It was one win in the 56th contest of the season, worth celebrating because it gained them a game on the rest of the division and because it got them, once again, back to the .500 mark, but not otherwise all that significant. Even so, if there was a Phillies game this season that offered up all the elements of this team, good bad and ugly, it was Sunday's rain-soaked 9-8 victory over the San Francisco Giants.
Things did not start out well. Freddy Garcia, the starting pitcher who might be the embodiment of the disappointment many of us have felt through two months-plus, surrendered a home run to Randy Winn on his second pitch of the game, and gave up another solo bomb the next inning. But the Phils responded with longballs of their own in the home 4th against the slightly built but rocket-armed Giants rookie Tim Lincecum, first with a Chase Utley solo shot and then a two-out, two-run blast by Aaron Rowand. The Phils' two best hitters this season combined to give them a 3-2 lead, but their work for the day wasn't done.
Garcia, though, couldn't handle prosperity and deliver the "shutdown inning" managers crave after their hitters put up a crooked number. With two out and Omar Vizquel on second, Garcia unintentionally/intentionally walked Winn to go after rookie Fred Lewis, who had struck out twice. But Lewis slapped a single to left--and Pat Burrell lost the handle on the throw after Vizquel had held up at third. He scored. The next hitter was Ryan Klesko, who grounded the ball sharply toward Utley. He couldn't come up with it, and two more runs scored as San Fran took a 5-3 lead.
After Lincecum retired the Phils' 1-2-3 hitters in order, the Giants extended their edge. They began the 6th with back-to-back hits off Garcia, who left with men at first and third and one out. Facing rookie southpaw Mike Zagurski, Vizquel plated one on an infield single, and a wild pitch scored the second run. A subpar Garcia start, bad defense, and shaky relief had put the Phils down 7-3.
But the Phillies came back with their strengths in the bottom of the 7th. Hits by Rowand and Carlos Ruiz put men at second and third with none out, and Wes Helms, double-switched into the game a half-inning earlier, scored both with a double. Jimmy Rollins--who had as bad a day at the plate as I can remember, taking an 0-for-5 collar--struck out, and Shane Victorino flew out to deep center. Lincecum gave way to journeyman lefty Jack Taschner, brought in to face Utley and Ryan Howard. The previous night, he had come in for the same purpose, and surrendered a walk to Utley and a run-scoring double to Howard that barely missed leaving the park. This time, he got ahead of Utley with two outside sliders for strikes--then threw three more further out before bouncing ball four, saved from a run-scoring wild pitch by catcher Bengie Molina, who had a superb all-around game.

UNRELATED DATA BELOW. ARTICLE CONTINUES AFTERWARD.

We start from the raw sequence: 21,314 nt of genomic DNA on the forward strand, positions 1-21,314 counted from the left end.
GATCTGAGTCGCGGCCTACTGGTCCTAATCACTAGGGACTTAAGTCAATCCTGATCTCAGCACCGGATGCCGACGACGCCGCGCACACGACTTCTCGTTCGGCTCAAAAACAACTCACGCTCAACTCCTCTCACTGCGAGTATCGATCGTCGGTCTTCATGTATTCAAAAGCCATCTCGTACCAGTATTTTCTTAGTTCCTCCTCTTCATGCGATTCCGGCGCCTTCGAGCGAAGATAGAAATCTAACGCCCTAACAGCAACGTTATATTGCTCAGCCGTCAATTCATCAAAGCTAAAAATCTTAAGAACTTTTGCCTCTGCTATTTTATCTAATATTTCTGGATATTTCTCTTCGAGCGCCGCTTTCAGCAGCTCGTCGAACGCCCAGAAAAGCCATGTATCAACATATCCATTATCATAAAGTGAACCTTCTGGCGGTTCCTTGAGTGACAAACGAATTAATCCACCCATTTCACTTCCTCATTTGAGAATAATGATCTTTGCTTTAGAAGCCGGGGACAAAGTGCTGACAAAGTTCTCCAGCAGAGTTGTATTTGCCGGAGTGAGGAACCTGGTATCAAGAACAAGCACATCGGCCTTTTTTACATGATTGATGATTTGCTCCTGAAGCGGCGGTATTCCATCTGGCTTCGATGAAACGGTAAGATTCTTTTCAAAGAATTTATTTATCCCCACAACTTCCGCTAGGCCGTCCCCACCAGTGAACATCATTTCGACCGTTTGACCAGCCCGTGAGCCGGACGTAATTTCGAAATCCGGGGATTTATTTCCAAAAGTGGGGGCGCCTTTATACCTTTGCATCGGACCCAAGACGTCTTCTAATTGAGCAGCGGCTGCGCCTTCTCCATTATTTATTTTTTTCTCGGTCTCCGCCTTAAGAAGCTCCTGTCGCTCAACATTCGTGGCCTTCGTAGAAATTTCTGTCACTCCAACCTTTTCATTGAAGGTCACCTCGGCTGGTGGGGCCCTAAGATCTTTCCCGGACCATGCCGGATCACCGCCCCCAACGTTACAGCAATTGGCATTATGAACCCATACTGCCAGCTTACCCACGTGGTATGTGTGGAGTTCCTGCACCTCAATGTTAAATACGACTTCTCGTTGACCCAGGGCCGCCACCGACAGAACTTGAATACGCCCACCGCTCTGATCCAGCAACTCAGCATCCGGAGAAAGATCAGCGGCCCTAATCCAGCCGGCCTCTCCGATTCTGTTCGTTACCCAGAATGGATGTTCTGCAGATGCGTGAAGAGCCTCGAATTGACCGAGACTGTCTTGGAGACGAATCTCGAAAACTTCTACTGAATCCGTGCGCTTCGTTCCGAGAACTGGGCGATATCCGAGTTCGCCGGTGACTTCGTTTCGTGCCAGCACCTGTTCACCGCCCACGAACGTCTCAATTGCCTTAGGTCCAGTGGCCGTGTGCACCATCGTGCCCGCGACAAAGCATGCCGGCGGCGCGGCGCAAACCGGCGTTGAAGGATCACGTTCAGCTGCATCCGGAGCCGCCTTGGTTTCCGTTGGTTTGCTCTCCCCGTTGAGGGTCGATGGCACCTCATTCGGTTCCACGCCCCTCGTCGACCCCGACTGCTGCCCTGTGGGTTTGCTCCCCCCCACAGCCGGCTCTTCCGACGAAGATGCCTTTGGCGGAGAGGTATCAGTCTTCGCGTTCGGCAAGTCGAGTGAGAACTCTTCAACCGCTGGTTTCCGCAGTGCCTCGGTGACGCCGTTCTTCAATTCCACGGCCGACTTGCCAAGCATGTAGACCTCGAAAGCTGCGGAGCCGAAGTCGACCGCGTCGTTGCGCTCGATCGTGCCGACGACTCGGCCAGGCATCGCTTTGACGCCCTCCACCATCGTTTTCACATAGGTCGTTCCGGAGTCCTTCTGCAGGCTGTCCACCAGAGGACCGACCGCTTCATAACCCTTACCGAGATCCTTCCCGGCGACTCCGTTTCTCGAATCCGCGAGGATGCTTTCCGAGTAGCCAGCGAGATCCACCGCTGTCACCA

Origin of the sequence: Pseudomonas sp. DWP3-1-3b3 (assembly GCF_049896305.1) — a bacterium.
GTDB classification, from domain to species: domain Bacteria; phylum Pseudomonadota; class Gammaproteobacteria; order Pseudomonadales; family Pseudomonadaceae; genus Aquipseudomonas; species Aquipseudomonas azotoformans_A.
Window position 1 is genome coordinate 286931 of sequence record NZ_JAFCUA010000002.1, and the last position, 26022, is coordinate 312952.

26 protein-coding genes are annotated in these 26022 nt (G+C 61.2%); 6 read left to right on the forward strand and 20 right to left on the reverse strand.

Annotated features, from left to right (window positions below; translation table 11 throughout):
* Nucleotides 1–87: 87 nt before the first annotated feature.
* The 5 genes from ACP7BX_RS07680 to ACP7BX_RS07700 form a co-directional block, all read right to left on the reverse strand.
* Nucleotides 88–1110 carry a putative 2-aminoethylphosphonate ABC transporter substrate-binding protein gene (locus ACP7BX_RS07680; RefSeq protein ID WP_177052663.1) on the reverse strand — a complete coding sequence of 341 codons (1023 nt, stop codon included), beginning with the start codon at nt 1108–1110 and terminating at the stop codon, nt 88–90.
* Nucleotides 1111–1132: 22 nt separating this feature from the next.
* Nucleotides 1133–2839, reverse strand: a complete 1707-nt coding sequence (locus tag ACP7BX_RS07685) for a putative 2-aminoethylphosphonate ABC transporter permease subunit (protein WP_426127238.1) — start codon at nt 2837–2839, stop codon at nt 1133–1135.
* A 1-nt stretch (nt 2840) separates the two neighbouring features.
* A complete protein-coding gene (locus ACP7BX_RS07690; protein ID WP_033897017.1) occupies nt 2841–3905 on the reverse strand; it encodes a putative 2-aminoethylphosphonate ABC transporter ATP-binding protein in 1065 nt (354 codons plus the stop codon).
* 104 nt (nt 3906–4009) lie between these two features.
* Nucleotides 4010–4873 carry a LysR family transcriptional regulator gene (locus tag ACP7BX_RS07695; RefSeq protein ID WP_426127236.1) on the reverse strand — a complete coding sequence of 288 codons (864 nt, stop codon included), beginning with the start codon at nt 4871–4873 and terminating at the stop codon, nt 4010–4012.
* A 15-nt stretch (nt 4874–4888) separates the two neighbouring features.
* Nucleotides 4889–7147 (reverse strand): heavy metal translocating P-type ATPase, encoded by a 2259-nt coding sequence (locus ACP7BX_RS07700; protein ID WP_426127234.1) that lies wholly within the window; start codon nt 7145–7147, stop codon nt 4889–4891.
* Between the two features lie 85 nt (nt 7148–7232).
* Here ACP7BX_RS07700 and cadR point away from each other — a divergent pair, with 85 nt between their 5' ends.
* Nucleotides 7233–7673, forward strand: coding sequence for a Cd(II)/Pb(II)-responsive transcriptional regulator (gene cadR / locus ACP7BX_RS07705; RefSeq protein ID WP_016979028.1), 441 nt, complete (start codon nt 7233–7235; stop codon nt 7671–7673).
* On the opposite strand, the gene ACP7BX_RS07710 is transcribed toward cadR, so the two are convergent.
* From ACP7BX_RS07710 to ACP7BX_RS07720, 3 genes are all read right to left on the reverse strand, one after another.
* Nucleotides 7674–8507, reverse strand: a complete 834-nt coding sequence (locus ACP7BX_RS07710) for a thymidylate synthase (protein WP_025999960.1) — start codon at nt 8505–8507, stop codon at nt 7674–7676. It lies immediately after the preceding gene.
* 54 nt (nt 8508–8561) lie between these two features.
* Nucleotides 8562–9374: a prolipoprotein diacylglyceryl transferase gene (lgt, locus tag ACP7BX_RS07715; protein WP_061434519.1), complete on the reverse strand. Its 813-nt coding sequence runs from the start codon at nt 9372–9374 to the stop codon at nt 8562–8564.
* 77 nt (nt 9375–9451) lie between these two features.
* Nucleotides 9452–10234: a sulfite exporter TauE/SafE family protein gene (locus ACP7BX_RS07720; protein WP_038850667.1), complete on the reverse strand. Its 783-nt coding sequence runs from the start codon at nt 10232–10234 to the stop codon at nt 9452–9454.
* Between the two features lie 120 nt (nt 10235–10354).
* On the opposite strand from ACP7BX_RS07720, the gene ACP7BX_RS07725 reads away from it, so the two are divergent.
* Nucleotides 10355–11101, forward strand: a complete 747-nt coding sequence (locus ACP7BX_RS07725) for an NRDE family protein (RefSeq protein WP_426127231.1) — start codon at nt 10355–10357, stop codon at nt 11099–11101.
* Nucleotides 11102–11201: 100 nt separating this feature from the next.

Utley's eye had extended the inning and brought Howard to the plate. Taschner got ahead of Howard as well, recording strike two on a high fastball the big man couldn't catch up with. But he couldn't elevate the same pitch a moment later--and Howard blasted it out to dead center field for a three-run homer. Molina slammed his mitt into the dirt an instant after Howard connected.
Most of the game had been played in a steady rain, but the downpour intensified in the 8th. Geoff Geary recorded two outs, but walked Vizquel after getting ahead 0-2. Barry Bonds, who had gotten the day off, came up to pinch-hit for Taschner; Ryan Madson came on to relieve Geary. Madson got two strikes on the hated San Fran slugger, then induced a groundball to Rollins that ended the inning.
Charlie Manuel had made good moves most of the afternoon--double-switching Helms into the game, bringing in Geary for four outs sandwiched around the Phils' five-run 7th--but he might have made a bad call in the bottom of the 8th. With two out and a man on second, he left Madson in to hit for himself. The lanky pitcher struck out, and would have to face the top of the Giants order to nail down his first save of the season.
He couldn't do it. After retiring Winn, Madson issued full-count walks to both the fleet Lewis and the less fleet Ryan Klesko--and his day was over. Antonio Alfonseca came in to face Kevin Frandsen, who hadn't started the game but replaced Ray Durham a few innings earlier. Frandsen singled under Rollins' glove, and the game was tied. Alfonseca did do what Manuel likely had hoped for--generate a ground-ball double play--a batter later, and the game went to the home 9th tied at 8.
The Giants turned to Russ Ortiz, a veteran starter who had lost his rotation spot to the phenom Lincecum. He struck out Rollins--but lost the game as Shane Victorino slammed a walk-off home run to left. Victorino, the Phils' designated pie-thrower, got absolutely buried by two shaving-cream pies in the middle of his post-game interview, probably saving us all from having to hear any more about the Victorino hula figurine that was given out at the game today.
It was all on display today: the middling-to-poor Garcia game, the shaky defense, the power, the bad bullpen, the resilience. The only Phillie runs that didn't come via the homer were scored on Helms' two-run double, which missed going on by maybe eight feet. The only reliever who didn't either allow an earned run or an inherited run was Geary.
They did win the game, and it's one I will remember a long time. But it remains very difficult to escape the conclusion that the obvious flaws of the 2007 Phillies will limit their ability to generate more than anecdotal great memories.